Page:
• Whitlam supported Marcos’s proposal of a Pacific forum that would strengthen economic and political ties between countries in the Asia–Pacific region. However, it was not until 1989, under the leadership of the then prime minister Bob Hawke, that the first meeting of the Asia Pacific Economic Cooperation (APEC) forum took place. While Whitlam predicted that engagement with the Asian region would be a ‘central preoccupation and an enduring feature’ of Australia’s foreign policy, his successor as prime minister, Malcolm Fraser, was less enthusiastic about regionalism. It was only with the election of the Hawke government in 1983 that Asia once again became a foreign policy priority.
  • Margaret Whitlam, seen in the clip, provided active support for her husband’s career, including accompanying him on official visits overseas to places such as China, Japan, India, North America and Europe. She also wrote a column for a women’s magazine and regularly appeared as a guest on television and radio, where she discussed political and social issues such as women’s rights and conservation. Her outspoken manner was a departure from the norm at the time. Her political activism has continued throughout her life, which was documented in a 2006 biography by Susan Mitchell.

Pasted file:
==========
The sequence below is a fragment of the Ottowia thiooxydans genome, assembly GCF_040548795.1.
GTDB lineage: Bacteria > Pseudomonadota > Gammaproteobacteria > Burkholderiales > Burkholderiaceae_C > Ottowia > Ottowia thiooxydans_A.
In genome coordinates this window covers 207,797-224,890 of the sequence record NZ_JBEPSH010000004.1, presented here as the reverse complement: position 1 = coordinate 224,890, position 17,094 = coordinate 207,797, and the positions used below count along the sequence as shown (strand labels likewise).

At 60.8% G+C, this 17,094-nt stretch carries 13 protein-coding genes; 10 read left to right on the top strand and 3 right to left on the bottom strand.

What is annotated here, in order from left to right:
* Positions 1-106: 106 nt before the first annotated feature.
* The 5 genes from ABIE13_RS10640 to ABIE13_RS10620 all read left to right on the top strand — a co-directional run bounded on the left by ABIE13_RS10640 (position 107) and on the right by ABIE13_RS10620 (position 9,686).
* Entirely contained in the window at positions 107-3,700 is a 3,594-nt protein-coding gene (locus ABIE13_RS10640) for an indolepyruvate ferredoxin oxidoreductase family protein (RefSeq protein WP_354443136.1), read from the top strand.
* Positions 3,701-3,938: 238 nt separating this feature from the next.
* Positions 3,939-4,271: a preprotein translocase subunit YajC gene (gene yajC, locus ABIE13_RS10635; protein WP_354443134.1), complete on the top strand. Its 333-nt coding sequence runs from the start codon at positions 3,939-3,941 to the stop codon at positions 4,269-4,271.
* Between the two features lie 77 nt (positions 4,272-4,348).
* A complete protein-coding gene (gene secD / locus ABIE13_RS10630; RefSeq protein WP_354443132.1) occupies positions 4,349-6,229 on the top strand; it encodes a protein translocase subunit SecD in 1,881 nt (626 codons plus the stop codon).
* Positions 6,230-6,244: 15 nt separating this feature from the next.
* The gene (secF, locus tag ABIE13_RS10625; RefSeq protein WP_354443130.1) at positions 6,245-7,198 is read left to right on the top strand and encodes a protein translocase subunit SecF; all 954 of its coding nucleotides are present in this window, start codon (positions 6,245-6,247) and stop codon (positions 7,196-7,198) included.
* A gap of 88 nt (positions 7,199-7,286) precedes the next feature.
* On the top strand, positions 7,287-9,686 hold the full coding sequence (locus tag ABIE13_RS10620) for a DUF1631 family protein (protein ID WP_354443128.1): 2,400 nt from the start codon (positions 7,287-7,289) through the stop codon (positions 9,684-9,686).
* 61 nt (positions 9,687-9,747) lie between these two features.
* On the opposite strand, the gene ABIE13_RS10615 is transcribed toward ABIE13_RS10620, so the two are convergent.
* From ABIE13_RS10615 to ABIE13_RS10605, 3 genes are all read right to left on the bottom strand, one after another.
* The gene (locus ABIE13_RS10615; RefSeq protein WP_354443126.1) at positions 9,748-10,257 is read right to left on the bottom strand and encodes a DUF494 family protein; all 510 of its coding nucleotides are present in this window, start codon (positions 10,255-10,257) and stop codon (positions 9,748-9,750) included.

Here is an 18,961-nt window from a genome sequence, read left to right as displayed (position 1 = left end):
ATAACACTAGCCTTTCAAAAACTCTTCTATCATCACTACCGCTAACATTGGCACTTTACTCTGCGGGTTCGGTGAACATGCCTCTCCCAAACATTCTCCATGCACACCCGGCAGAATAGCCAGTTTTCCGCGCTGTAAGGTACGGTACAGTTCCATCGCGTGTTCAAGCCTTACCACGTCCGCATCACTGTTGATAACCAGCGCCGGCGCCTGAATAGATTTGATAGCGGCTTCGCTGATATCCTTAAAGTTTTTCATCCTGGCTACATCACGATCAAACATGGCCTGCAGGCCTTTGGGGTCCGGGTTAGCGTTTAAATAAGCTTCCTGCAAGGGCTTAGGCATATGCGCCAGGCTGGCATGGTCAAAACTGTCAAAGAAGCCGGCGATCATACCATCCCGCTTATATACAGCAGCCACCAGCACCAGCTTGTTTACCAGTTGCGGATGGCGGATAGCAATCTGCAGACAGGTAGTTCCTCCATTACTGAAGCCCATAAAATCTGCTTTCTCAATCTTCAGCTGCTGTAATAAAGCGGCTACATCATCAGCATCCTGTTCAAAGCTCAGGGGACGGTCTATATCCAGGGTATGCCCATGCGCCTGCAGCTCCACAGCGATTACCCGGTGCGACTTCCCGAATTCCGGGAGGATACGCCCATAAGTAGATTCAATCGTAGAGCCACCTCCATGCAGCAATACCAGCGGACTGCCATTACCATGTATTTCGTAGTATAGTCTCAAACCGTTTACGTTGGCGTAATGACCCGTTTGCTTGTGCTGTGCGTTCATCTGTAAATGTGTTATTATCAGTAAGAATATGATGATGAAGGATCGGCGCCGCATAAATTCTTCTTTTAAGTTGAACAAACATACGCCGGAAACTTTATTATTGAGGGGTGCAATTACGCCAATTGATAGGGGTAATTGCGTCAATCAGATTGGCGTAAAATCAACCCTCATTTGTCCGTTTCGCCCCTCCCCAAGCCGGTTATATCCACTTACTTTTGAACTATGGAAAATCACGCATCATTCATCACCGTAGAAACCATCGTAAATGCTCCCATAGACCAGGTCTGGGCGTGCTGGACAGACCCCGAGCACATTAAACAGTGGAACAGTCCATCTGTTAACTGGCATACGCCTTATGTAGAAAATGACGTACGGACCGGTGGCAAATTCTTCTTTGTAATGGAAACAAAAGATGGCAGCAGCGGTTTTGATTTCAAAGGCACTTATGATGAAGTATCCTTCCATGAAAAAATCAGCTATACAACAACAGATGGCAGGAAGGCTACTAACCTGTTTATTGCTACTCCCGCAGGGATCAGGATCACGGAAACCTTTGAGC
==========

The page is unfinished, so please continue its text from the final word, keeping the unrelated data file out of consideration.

• Ferdinand Marcos (1917–89) was president of the Philippines between 1965 and 1986. While he was initially elected by popular vote, a deteriorating economy led to social unrest and in 1972 he declared martial law and assumed dictatorial control of the country. Marcos’s presidency was marked by government corruption and political repression, and he himself embezzled millions of dollars. Eventually he was ousted by a popular uprising. Marcos was committed to regional cooperation and in 1967 helped found the Association of Southeast Asian Nations (ASEAN).